It is believed to also help with travel sickness especially sea sickness, sore throats, tooth and gum problems and water retention. Aquamarine is also said to help with digestive disorders, kidney problems, colds and respiratory difficulties, as well as ease panic and pain. The powers of this stone are said to be emphasised when in water however wearing the stone can still be very beneficial.
Aquamarine is also a stone connected with travel, it can aid in the safety of your travels or open opportunities to widen your travels both physically and mentally.
Recharge the powers of aquamarine by placing it on a blue glass bowl filled with seawater (or water with a pinch of salt) on a full moon and leave it overnight then rinse with fresh water in the morning.
Aquamarine is really growing in popularity with the recent trends in semi-precious gemstone jewellery, popular combined with silver and other pastel coloured gemstones.
Aquamarine is a strong stone so it is suitable for various jewellery designs and settings, however its colour is heat sensitive so care needs to be taken when soldering (as we have said previously - always set last). Being based in Cornwall and working 5 minutes from the coast means we can't help but have a strong connection with the sea here at Kernowcraft, which is why aquamarine really is one of our favourite gemstones.
This gemstone looks especially great with silver, as well as other pastel coloured gemstones.
Explore our wide range of aquamarine gemstones on our website, where you'll find cabochons, faceted stones and beads for your handmade jewellery designs. Need some inspiration? Head to our jewellery making section for beginner friendly designs.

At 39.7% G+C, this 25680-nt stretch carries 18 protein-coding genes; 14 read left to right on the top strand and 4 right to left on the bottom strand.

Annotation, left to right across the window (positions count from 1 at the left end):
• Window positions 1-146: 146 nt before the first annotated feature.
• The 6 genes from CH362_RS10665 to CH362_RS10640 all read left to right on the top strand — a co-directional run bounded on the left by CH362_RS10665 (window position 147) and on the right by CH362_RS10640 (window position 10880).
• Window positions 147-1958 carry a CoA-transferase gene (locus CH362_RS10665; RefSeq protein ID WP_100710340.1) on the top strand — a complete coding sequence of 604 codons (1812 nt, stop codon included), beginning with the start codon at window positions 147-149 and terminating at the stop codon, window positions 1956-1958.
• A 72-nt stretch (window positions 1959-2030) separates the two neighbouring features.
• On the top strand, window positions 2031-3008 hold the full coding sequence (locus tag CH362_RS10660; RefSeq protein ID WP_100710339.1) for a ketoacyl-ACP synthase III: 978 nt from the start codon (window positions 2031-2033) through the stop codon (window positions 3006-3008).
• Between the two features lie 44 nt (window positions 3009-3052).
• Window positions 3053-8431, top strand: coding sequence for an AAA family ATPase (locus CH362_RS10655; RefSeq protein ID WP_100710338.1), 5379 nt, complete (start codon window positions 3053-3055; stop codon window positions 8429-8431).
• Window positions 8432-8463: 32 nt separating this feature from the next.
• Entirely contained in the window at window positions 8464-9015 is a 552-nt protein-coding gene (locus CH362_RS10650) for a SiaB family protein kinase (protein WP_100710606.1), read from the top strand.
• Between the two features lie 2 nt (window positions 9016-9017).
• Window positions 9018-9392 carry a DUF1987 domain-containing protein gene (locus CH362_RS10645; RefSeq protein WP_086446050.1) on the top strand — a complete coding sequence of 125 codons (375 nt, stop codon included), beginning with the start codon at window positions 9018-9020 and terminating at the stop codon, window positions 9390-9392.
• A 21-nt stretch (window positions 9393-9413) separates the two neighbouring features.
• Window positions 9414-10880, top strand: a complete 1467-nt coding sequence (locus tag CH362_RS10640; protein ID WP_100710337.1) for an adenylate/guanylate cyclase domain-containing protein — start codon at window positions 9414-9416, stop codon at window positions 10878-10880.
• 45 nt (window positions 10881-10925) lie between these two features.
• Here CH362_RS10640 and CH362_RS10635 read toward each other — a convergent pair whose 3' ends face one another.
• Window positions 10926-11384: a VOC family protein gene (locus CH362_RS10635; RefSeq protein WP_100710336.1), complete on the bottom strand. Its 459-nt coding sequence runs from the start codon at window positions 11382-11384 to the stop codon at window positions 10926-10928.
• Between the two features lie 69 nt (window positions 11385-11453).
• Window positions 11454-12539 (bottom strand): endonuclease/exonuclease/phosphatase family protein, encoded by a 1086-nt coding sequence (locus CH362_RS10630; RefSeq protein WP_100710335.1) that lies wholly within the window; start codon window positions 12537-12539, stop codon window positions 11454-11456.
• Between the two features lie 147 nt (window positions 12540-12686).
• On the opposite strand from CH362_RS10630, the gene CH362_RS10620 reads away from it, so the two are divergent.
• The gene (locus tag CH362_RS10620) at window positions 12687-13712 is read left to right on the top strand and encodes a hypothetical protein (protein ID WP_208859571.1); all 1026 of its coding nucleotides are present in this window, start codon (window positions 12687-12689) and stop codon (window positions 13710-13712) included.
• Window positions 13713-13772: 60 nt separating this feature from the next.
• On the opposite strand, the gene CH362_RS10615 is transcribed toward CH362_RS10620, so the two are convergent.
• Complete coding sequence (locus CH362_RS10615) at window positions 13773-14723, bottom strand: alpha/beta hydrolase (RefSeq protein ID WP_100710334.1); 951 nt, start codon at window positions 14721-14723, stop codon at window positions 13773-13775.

Bezel set aquamarine and textured leaf earrings made by Gem Heaven Jewellery - check out our interview with Jo over on our Meet The Jeweller blog series.
Explore gemstones & jewellery making supplies with Kernowcraft
- Gemstones, Second Edition - Cally Oldershaw, Cristine Woodward and Roger Harding.
- Gemstones Of The World - Walter Schumann
- The Crystal Bible - Judy Hall
- The Illustrated Directory of Healing Crystals - Cassandra Eason
Also in this section:
- The Chakras & Stones For Beginners
- Top Gemstones For Love & Valentine's Day
- 5 Gemstones To Wear On Your Travels
- Mohs Hardness Scale, Gemstone Durability & Jewellery Making
- Top 10 Affordable Gemstones For Jewellery Making
- Your Guide To Anniversary Gemstones & Jewellery Making
- Your Guide To Birthstones & Birthstone Jewellery
- Discover Rare Cornish Turquoise
- Garnet: The January Birthstone
- Amethyst: The February Birthstone
- Aquamarine: The March Birthstone
- Diamond: The April Birthstone
- Emerald: The May Birthstone
- Pearl: The June Birthstone
- Ruby: The July Birthstone
- Peridot: The August Birthstone
- Sapphire: The September Birthstone
- Opal: The October Birthstone
- Topaz: The November Birthstone
- Turquoise: The December Birthstone
- Types Of Diamonds For Jewellery Making
- Lapis Lazuli, The Stone For Truth & Communication
- Types Of Agate Stones For Jewellery Making
- What Are Precious & Semi-Precious Stones?
- Watermelon Tourmaline For Jewellery Making
- 6 Stones For Alternative Engagement Rings
- Rare Tanzanite For Jewellery Making
- Top Neon Gemstones For Jewellery Making
- Gemstones For Your Inner Mermaid
- 5 Spiritual Crystals To Help Your Mind & Body
- Rose Quartz, The Love Stone
- What Are Drusy Gemstones?
- What Is A Boulder Opal & How Do We Source Them
- Alexandrite: A Colour Changing Gemstone
- All About Our Natural Untreated Turquoise